When you think of the knee, it is the middle of the “Kinetic chain” consisting of the foot, ankle, knee, and hip. When you affect one joint in this chain, you effect the function of the joints above and below the aberrant function.
Foot orthotics is a term that describes any devise, arch support or insole that changes the biomechanics of the foot. They can often improve knee pain in a number of ways.
1) They can change the distribution of force through the foot ant ankle which then changes the forces placed upon the knee.
2) They also act as cushions that reduce the overall forces passed through the foot and ankle through the attenuation of impact in our normal gait.
3) They also alter the alignment of the foot and ankle that then alters the alignment of the knee. Improving the alignment and function of the foot often translates into a reduction of knee pain through this improved overall function of the lower kinetic chain.
Orthotics come in a wide variety. From the custom variety to the over the counter models that you can get at drugstores and sporting goods stores.
The choices also include three varieties, soft, semi rigid and rigid. Soft orthotics are the best for cushioning and counter to their name they provide ample support and stability in most situations. The argument against them is they wear out faster but the cost is half of the cost of rigid so it seems a good trade. I chose to make only the soft ones due to their positive impact on gait and comfort. There are some who argue that semi-rigid provide more stability but I haven’t seen any research that says this is true. The rigid orthotics are for “Maximal support” but there are so many pairs collecting dust bunnies on the floors of closets across America that I have never seen any value in them. They are very uncomfortable and hence patient compliance is low.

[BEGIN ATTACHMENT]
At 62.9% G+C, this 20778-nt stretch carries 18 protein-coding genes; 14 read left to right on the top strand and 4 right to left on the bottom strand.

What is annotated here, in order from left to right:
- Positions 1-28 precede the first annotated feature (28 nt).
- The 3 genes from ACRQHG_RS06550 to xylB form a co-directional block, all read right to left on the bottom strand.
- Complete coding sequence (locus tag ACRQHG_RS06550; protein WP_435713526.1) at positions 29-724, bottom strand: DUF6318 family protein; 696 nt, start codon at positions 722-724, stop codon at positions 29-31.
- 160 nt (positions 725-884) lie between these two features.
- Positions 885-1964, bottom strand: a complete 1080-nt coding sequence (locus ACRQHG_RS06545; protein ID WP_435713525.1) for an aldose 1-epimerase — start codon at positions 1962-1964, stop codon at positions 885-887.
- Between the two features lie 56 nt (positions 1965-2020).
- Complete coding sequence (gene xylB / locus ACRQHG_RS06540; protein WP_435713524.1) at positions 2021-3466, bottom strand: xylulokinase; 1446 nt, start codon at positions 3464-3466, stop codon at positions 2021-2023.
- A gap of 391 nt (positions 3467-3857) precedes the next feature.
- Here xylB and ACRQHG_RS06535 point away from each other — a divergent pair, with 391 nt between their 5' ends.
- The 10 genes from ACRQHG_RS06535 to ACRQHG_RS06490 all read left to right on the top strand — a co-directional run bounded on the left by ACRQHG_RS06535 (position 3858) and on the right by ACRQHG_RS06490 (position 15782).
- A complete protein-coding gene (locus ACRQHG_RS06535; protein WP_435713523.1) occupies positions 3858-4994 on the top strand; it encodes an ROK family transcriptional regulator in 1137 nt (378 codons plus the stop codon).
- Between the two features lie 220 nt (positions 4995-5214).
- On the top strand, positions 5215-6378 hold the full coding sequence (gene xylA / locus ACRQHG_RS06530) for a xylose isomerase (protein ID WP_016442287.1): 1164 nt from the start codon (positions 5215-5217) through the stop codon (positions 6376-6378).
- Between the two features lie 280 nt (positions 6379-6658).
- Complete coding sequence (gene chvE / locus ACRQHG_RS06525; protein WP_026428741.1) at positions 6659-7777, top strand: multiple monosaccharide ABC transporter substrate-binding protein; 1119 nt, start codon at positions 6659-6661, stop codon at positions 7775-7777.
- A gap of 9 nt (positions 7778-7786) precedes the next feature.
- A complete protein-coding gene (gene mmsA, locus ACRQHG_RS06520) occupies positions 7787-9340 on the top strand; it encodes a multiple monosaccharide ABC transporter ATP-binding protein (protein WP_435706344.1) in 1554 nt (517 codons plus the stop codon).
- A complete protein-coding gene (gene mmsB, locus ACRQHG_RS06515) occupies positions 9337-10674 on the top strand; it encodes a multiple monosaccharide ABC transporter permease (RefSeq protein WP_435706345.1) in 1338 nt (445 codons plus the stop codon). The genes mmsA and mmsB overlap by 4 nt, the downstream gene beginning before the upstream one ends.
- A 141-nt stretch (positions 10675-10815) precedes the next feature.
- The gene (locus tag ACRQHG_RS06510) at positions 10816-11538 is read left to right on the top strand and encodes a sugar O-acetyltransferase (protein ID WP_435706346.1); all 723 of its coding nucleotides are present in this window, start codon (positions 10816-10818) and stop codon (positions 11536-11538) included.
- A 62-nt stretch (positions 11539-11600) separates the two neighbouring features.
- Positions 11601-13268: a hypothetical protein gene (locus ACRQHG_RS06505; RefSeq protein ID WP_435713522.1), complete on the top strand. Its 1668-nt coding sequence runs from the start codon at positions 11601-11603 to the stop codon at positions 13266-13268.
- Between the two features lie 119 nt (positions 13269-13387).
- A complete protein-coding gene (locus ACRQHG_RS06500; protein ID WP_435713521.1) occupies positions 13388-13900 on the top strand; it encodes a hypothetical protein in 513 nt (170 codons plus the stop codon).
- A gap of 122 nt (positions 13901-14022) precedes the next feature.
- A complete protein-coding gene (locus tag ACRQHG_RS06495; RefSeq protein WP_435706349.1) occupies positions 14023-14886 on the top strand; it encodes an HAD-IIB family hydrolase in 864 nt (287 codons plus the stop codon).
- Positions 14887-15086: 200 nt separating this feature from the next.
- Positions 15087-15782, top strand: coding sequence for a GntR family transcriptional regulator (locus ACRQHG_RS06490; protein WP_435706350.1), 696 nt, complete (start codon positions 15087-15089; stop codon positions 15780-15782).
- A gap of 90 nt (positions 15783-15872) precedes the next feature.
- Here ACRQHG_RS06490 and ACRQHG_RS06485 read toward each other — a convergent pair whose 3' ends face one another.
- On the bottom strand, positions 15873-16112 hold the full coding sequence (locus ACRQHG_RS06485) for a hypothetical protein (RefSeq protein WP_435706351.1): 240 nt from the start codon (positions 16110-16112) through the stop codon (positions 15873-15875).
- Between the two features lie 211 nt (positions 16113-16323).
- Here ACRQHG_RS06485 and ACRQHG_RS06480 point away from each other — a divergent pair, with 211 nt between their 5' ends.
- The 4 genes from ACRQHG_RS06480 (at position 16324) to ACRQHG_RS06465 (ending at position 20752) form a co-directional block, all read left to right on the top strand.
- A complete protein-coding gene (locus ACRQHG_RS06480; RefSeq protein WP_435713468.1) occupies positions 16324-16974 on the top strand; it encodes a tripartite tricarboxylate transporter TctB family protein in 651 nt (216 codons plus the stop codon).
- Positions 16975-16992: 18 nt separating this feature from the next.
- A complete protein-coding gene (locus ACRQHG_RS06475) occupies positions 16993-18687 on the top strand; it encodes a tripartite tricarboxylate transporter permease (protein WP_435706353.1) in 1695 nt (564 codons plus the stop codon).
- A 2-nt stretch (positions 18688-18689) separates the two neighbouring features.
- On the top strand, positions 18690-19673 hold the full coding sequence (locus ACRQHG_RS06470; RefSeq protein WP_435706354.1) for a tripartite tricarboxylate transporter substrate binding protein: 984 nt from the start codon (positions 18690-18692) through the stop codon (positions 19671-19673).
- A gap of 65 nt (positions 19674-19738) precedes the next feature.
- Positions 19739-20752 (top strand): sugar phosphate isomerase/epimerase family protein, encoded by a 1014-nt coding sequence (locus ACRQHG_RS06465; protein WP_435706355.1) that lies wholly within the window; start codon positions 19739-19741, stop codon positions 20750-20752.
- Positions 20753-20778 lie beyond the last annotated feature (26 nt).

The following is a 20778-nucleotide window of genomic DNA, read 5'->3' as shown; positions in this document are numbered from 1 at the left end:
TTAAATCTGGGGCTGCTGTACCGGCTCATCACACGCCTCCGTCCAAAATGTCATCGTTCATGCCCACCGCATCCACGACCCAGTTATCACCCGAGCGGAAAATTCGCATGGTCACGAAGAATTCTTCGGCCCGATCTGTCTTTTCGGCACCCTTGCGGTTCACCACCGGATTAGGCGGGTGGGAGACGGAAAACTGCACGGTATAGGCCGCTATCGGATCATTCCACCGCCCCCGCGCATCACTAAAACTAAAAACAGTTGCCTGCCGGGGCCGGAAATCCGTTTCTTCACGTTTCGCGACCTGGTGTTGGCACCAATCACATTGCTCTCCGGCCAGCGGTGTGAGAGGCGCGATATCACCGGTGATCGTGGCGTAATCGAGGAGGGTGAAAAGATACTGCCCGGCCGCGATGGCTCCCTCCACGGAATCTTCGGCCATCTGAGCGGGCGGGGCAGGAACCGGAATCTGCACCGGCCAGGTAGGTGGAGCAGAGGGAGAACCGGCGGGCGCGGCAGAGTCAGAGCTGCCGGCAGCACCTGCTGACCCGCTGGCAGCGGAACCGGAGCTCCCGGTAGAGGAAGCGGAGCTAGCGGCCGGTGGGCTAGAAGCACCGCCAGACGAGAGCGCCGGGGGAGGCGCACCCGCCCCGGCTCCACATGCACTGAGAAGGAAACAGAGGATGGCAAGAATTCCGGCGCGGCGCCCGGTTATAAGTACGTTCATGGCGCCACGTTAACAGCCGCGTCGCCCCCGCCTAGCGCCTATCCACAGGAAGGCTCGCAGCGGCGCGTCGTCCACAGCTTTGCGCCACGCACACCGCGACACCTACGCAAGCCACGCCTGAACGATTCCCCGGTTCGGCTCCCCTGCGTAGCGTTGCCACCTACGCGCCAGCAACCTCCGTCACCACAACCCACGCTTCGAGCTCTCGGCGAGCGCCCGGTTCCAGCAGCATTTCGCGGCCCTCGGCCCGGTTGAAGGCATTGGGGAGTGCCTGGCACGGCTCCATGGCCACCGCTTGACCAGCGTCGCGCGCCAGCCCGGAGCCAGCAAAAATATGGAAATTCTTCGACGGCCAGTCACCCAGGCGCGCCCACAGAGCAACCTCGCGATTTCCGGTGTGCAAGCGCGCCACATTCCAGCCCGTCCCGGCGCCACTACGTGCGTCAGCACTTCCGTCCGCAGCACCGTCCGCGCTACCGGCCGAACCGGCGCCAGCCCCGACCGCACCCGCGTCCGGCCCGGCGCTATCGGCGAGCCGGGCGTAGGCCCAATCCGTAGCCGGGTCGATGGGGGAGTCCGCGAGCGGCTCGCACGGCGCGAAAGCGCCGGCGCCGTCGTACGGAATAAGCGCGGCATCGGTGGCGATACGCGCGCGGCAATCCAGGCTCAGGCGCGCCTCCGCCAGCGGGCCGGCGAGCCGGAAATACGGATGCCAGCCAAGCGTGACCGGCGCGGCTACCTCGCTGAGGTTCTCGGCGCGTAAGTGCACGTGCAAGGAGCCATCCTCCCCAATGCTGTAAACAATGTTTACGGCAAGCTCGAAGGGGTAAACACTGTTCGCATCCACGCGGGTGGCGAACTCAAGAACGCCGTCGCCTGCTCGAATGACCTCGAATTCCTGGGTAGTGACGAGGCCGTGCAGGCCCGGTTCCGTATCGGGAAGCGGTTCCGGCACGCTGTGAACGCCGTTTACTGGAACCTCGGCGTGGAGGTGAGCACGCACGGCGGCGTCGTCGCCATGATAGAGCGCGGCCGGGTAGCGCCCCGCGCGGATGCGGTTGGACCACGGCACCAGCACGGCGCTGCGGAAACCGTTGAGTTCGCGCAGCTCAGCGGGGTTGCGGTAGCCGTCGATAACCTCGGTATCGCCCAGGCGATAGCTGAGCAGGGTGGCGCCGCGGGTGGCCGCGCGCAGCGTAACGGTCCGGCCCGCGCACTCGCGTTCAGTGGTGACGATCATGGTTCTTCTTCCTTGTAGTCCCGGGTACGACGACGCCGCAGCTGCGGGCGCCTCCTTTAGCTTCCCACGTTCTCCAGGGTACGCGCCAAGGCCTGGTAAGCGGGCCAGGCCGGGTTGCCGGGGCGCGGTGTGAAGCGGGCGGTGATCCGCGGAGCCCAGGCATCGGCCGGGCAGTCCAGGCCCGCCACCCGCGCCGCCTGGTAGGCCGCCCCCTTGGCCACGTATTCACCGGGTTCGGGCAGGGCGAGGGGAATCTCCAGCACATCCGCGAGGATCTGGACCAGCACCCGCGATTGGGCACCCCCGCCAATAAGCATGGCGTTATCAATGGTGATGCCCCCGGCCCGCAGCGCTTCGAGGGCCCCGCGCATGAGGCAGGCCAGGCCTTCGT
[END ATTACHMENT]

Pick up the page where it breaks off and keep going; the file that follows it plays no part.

The drawbacks of orthotics are: They won’t fit in all your shoes. Some people say there is a break in period of getting used to them. If they are uncomfortable there are adjustments that can be made in some instances to improve on the comfort level. They do not help all types of knee pain but due to their non-invasive nature, in many cases they should be considered prior to surgery as part of a knee pain rehabilitation plan.
You can read more about orthotics at: https://www.facebook.com/notes/10151560460427321/
And even more at: https://plus.google.com/u/0/b/114175175942519801192/+Edcampchiropractic/posts